Some vandal, trying to be helpful, had put a discarded welly boot over the top of a fence post at the Auld Stane Brig, doubtless thinking that the boot’s owner would come and rescue it.  As this fence post is home to a lovely little lichen garden, I was worried but when I pulled the welly off, I found that the garden had survived.

Indeed, it was looking very healthy…

lichen fence post garden

…but I didn’t put the welly back.

One of the advantages of winter walking is that when the leaves fall off the trees, you can see things better.  I enjoyed the swirling waters of the Wauchope rushing through a rocky ravine below the path.

wauchope from Gaskells track

The silver birches which have sprung up since the conifer plantation along the path was felled have turned a rather rich brown colour.

brown silver birches

There was no escaping the fact that it was a gloomy day though, unsuitable for taking pictures and with the clouds firmly clamped on the hills.

clouds down on Whita

The sheep looked up from their grazing as I passed.  We have a good variety of sheep around the town.

inquisitive sheep

As I came down the steps that lead to the park, I noticed that someone had cleared the path that circles the big tree next to the playground.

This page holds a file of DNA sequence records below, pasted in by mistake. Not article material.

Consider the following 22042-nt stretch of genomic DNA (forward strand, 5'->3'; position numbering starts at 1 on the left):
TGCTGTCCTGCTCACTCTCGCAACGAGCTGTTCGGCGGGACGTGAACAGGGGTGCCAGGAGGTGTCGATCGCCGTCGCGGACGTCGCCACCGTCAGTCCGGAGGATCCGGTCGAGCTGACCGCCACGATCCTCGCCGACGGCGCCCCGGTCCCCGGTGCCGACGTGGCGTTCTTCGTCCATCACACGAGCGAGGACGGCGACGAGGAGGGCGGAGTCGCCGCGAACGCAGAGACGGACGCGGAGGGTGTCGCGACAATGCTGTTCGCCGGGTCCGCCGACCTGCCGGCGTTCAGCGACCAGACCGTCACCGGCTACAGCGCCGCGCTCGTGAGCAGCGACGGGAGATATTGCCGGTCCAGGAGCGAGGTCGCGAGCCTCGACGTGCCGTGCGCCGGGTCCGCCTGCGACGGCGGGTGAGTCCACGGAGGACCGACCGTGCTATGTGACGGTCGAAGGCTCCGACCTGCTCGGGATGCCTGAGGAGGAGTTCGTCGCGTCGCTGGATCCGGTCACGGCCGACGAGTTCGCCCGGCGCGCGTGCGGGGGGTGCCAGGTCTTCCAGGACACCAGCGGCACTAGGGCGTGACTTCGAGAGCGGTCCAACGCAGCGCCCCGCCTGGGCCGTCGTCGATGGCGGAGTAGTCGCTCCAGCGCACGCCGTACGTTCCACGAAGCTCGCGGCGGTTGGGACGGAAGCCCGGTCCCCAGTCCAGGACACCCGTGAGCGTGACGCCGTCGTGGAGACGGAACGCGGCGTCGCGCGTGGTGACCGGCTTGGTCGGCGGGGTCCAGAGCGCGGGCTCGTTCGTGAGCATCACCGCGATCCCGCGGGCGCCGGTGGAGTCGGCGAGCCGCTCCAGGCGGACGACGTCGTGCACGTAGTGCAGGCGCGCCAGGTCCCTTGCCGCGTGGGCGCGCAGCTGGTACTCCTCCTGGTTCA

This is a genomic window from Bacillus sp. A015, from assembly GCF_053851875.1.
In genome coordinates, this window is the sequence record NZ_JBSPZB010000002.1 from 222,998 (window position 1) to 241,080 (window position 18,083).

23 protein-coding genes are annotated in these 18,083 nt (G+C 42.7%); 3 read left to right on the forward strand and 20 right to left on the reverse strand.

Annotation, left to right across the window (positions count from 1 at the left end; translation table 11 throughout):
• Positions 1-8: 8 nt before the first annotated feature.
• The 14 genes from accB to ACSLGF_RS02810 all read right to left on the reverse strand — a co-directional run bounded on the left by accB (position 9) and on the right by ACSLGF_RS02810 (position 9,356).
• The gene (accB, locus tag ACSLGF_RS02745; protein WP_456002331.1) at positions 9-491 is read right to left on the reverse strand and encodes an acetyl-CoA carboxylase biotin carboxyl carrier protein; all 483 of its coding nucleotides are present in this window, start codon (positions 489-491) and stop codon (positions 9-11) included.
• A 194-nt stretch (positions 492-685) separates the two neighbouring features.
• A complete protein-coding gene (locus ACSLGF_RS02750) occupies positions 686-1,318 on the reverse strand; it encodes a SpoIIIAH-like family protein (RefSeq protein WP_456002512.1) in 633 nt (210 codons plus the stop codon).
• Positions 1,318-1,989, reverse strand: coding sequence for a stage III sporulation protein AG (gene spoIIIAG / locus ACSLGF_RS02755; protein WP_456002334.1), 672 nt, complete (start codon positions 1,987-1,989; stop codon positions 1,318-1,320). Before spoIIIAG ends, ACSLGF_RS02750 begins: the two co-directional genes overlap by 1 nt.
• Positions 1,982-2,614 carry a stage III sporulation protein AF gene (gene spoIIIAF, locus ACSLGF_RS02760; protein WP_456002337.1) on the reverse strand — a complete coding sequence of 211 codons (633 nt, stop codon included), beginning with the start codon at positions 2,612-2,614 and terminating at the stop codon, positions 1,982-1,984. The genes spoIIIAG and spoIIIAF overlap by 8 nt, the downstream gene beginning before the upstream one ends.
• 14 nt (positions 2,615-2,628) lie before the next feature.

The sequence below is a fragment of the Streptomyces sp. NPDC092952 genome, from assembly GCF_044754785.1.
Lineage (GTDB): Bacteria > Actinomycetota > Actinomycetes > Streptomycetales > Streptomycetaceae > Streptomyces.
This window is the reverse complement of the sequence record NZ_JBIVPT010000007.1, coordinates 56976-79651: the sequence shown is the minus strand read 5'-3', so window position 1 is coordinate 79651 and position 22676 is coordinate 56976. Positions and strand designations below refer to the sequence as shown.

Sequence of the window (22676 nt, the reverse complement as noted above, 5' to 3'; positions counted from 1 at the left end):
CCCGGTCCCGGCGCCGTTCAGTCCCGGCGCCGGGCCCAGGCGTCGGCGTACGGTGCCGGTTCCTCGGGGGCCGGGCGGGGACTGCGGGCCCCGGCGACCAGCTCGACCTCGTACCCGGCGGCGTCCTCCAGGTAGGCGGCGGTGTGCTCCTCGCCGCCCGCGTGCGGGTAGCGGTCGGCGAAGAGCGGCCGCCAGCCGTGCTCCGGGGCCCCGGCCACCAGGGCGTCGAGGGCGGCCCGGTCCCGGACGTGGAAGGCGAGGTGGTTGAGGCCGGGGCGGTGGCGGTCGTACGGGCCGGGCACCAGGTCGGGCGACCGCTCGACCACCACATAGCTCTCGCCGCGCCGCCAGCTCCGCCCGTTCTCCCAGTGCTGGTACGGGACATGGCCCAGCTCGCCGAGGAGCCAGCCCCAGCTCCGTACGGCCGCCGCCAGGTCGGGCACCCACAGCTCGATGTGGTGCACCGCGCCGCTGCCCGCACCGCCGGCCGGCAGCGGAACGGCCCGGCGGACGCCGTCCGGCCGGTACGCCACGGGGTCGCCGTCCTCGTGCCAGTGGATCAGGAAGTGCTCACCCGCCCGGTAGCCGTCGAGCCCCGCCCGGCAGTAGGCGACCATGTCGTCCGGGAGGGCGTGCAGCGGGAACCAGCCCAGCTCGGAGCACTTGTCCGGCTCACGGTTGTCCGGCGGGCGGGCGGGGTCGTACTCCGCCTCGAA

I thought that this resulted in a rather cinematic image and fully expected to see a beautiful but sad person, pacing slowly round the circle accompanied by mournful mood music.

park circle

No such person appeared and I walked on.

Even the trees looked sad today.

sad tree at church

When I got home, I saw a blackbird on a neighbour’s roof and a collared dove on a wire.

blackbird and dove

The only bright spot in the garden itself was some snowberries.

snow berries garden

I had just enough time for a bowl of soup before I went off to sing carols.  A good number of choir members had turned out for the occasion and we gave a lusty rendition of several favourite songs and were rewarded with a good round of applause when we finished….or perhaps because we had finished.  Sometimes it is hard to tell.

By the time that I got home, it was too dark to do anything outside so I sat at the computer and put a week of the newspaper index into the Archive Group index and practised my flute, with the computer playing the continuo part, until Mrs Tootlepedal came home from yet another meeting of the proposed moorland buyout group.  They are working very hard on the project.

In the evening, Mike and Alison came round and Alison and I had an enjoyable play.  I wasn’t playing particularly well myself in spite of the earlier practice, but just making music is always a cheerful thing to do.